Iranian Foreign Minister Mohammad Javad Zarif also confirmed that the two countries were still negotiating over a final draft and that no deal has yet been made.
According to Khorasan, which praised the attempts to make a deal with China and not the US, the reports about the value of the accord and rumours about selling cheap oil or Iranian islands to China were US propaganda and a part of its maximum pressure campaign on Iran.
Over the last two weeks, the US State Department’s Farsi-language Twitter account has posted several threads accusing Iran of selling its resources for cheap to China. The same narrative has been echoed by the US-funded Radio Farda, as well as Saudi Arabia’s Farsi-language channel Iran International.
While conservative local media and politicians have widely supported the accord and hailed it as an effective policy to turn eastwards for political and economic ties, pro-reformist experts have expressed concerns over the China deal.
Ahmad Zeidabadi, prominent political analyst and former prisoner, warned that the turn to China would not provide Iran the international support that it seeks.
“China attempts to have a warm and balanced relationship with all Middle Eastern countries, particularly with Israel, Saudi Arabia and Iran,” Zeidabadi wrote on Telegram.
“I think [this] strategic agreement with China will change Iran’s foreign policy in general and its regional policies in particular and will make it adhere to Beijing policies,” he added.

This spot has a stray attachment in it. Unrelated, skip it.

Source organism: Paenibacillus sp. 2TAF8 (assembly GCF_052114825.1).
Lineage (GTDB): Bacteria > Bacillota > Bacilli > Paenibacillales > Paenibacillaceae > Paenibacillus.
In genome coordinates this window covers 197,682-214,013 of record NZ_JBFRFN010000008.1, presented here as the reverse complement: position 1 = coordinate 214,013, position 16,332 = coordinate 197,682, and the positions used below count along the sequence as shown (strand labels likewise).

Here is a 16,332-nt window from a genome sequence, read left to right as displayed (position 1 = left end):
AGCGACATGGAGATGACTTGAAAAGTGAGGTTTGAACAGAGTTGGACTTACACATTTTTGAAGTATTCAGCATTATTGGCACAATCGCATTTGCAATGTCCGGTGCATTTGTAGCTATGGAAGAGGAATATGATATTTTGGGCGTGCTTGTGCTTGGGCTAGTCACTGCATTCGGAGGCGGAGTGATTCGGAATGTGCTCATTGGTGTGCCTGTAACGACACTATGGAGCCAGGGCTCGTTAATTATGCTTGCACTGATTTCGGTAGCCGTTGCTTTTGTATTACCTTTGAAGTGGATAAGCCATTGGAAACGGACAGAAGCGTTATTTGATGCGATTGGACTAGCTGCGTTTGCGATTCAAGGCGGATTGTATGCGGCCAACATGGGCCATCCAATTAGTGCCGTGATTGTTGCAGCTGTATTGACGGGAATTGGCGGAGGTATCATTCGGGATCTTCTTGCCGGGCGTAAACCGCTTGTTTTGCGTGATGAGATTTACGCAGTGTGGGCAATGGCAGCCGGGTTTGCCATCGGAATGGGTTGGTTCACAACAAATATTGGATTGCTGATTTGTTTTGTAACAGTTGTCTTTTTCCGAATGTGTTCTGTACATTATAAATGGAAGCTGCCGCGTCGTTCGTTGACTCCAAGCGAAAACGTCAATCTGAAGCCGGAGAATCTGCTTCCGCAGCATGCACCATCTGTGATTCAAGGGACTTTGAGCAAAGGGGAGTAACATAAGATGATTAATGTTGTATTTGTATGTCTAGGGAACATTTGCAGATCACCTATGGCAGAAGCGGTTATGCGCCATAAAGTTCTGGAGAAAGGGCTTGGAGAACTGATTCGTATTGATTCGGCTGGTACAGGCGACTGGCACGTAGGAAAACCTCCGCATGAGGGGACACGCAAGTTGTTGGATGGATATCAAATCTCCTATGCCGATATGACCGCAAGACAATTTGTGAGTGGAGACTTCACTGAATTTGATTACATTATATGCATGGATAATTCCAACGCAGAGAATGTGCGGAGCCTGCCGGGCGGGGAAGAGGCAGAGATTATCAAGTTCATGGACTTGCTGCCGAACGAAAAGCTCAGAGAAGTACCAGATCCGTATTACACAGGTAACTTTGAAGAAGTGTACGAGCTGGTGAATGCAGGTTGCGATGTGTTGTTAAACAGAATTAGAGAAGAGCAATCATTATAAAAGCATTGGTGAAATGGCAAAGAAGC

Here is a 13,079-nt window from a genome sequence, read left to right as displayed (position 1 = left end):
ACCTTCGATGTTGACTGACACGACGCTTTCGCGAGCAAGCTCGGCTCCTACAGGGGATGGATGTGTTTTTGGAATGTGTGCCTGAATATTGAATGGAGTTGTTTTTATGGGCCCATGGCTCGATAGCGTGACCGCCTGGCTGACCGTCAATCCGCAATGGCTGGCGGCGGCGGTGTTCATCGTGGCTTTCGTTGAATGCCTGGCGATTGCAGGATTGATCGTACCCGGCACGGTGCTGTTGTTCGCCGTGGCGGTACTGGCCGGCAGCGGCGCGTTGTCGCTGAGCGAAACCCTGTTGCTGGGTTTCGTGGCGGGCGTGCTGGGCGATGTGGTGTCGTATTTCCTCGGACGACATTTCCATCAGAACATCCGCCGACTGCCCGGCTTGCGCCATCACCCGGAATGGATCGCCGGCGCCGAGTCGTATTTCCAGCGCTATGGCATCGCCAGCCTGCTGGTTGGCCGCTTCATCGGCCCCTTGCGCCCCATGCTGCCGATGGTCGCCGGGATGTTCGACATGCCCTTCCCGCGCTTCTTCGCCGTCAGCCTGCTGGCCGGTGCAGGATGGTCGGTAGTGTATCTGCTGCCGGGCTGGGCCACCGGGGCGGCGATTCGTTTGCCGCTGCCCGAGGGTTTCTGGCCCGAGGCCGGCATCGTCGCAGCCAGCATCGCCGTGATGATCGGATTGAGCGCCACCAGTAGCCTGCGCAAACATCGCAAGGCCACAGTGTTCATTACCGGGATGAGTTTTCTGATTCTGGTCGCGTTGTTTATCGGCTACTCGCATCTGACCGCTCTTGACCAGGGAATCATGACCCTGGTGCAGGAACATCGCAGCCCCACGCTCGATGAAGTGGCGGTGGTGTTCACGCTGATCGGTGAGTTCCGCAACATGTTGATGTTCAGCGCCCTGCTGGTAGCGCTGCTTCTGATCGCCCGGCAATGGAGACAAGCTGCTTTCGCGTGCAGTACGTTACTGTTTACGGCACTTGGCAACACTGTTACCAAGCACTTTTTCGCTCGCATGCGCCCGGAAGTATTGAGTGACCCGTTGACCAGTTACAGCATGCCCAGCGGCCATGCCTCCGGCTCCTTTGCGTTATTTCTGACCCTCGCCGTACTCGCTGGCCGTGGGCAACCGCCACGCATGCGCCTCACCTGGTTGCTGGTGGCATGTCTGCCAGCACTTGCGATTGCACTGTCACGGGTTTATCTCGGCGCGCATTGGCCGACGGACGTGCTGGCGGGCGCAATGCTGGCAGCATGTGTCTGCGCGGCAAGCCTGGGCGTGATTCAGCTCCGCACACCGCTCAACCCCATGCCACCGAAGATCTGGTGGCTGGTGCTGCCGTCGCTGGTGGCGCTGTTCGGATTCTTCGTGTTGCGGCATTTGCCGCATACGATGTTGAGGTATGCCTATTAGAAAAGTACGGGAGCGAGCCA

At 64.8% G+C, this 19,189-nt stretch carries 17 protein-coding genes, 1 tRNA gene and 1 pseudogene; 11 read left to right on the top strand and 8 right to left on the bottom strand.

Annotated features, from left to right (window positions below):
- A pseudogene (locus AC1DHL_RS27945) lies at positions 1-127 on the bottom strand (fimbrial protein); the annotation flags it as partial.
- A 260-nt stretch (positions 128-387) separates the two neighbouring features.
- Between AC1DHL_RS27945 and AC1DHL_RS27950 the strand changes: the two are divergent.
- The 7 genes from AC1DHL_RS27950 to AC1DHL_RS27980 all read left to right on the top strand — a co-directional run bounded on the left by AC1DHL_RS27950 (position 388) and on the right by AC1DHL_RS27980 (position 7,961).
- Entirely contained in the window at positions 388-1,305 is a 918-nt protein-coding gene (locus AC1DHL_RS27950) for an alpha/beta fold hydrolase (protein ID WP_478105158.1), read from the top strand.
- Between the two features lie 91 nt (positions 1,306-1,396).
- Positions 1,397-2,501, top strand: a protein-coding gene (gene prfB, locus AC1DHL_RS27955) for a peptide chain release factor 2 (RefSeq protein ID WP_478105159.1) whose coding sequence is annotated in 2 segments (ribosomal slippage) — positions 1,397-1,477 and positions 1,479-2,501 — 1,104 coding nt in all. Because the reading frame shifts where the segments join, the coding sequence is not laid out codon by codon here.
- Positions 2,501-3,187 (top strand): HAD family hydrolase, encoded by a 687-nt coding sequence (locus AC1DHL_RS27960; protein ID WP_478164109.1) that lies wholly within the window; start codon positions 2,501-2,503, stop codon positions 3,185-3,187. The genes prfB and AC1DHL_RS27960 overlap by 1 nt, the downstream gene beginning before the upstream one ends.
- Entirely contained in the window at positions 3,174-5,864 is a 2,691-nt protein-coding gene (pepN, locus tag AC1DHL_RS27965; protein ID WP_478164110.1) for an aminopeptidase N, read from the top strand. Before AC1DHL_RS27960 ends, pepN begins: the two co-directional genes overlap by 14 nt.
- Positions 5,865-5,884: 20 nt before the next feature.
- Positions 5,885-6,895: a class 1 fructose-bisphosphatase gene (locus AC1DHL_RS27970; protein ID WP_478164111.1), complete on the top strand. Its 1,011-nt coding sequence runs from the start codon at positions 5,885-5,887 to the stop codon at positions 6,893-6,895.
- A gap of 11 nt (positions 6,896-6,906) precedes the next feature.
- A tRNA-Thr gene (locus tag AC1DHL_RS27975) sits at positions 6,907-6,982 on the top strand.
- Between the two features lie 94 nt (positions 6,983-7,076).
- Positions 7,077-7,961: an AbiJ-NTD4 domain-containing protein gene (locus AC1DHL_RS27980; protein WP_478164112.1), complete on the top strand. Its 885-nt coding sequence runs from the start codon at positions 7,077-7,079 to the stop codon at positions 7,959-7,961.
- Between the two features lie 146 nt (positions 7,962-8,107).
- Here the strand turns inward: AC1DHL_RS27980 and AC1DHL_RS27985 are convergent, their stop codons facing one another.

In an article critical of the accord, the pro-reformist Shargh daily warned the administration of President Hassan Rouhani against becoming economically dependent on China.
Qasem Moheb Ali, former Iranian diplomat, told the paper it is unlikely that the current draft would lead to a strategic, long-term official agreement between the two countries due to Iran’s concerns over its domestic and foreign policies.
“It seems that the accord is a propaganda means used by Iran and China against rivals such as the US, Saudi Arabia and the United Arab Emirates,” Moheb Ali was quoted by the daily as saying.
Death toll rises as wildfires spread in western Iran
Six volunteer firefighters have been killed in wildfires that have spread over 1,000 hectares of oak forests in the Zagros Mountains in western and southern Iran.
Mohammad Mehdi Hoseini was the sixth volunteer to die, after getting stuck in the middle of fire in the southwestern province of Chaharmahal and Bakhtiari.
According to the Ettelaat daily, a large crowd gathered for Hoseini’s funeral in the small city of Ardal.
Since the end of May, the blazes have spread across forests in the provinces of Chaharmahal and Bakhtiari, Kohgiluyeh and Boyer-Ahmad, East Azerbaijan, Kermanshah, Lorestan and Khuzestan.
On 28 June, Kurdish environmentalists Mokhtar Khandani, Balal Amini and Yasin Karimi died while helping firefighters in the mountain area close to the city of Paveh, in the Kermanshah province, ILNA news agency reported.
Environmentalists operating in this region told ILNA that the fire was started by villagers due to disputes over ownership of trees in national territories.
Volunteers Alborz Zarei, 38, and Mohammad Javad Mokhtari, 31, also died in the last two weeks trying to extinguish wildfires.
*The Iranian press review is a digest of reports that are not independently verified as accurate by Middle East Eye.